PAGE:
ISS042-E-280970

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Spacecraft nadir point: 4.4° N, 41.9° E

Photo center point: 11.4° N, 43.4° E

Nadir to Photo Center: North

Spacecraft Altitude: 215 nautical miles (398km)
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Image Caption: Djibouti and the southern Red Sea

Astronauts flying in the International Space Station took this image of the south end of the Red Sea (image lower right) and the Gulf of Aden (image left). Here the coastlines of Africa (upper part of the image) and Arabia (lower part of the image) are less than 30 km apart at the narrow point.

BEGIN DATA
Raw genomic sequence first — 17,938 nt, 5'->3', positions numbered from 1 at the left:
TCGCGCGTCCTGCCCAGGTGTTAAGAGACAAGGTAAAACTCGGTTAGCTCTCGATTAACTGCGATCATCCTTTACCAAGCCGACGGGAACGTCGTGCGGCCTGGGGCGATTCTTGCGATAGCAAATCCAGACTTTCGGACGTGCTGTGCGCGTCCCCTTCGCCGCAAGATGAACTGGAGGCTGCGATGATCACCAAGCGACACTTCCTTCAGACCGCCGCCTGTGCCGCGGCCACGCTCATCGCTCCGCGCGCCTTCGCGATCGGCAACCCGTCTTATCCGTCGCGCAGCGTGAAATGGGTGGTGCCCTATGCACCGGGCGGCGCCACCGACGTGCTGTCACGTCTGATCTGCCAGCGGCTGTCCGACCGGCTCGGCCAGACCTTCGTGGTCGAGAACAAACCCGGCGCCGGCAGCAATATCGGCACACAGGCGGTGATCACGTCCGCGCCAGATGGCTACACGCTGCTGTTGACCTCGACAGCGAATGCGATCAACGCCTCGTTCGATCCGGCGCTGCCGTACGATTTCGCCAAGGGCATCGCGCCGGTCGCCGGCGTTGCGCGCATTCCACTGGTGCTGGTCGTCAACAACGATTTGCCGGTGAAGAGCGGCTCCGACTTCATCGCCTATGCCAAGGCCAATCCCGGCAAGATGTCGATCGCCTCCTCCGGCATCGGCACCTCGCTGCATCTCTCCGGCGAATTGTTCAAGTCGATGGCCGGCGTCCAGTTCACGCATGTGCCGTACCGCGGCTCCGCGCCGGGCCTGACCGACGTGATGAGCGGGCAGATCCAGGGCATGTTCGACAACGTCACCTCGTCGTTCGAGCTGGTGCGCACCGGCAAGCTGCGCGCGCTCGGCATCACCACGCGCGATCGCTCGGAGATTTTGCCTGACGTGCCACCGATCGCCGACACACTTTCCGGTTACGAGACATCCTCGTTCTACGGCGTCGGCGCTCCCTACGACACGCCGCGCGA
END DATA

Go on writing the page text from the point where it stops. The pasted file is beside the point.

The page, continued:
Most of the small country of Djibouti, mainly underlain by dark volcanic rocks, is shown in this view--its long axis stretches from the Red Sea coast 220 km to Lake Abhe (image top right). Yemen lies across the Mandeb Strait (lower part of the image). Djibouti is strategically positioned on one of the world's busiest shipping lanes, controlling access to the Red Sea (and the Mediterranean beyond) and the Indian Ocean. For this reason it was occupied by France during the colonial era, while the opposite coast of Yemen was occupied by the British. Today Djibouti's port, located in the protected Tadjoura Gulf, acts as a key refueling point and import-export hub for cities inland in Ethiopia. Djibouti also hosts various foreign military bases.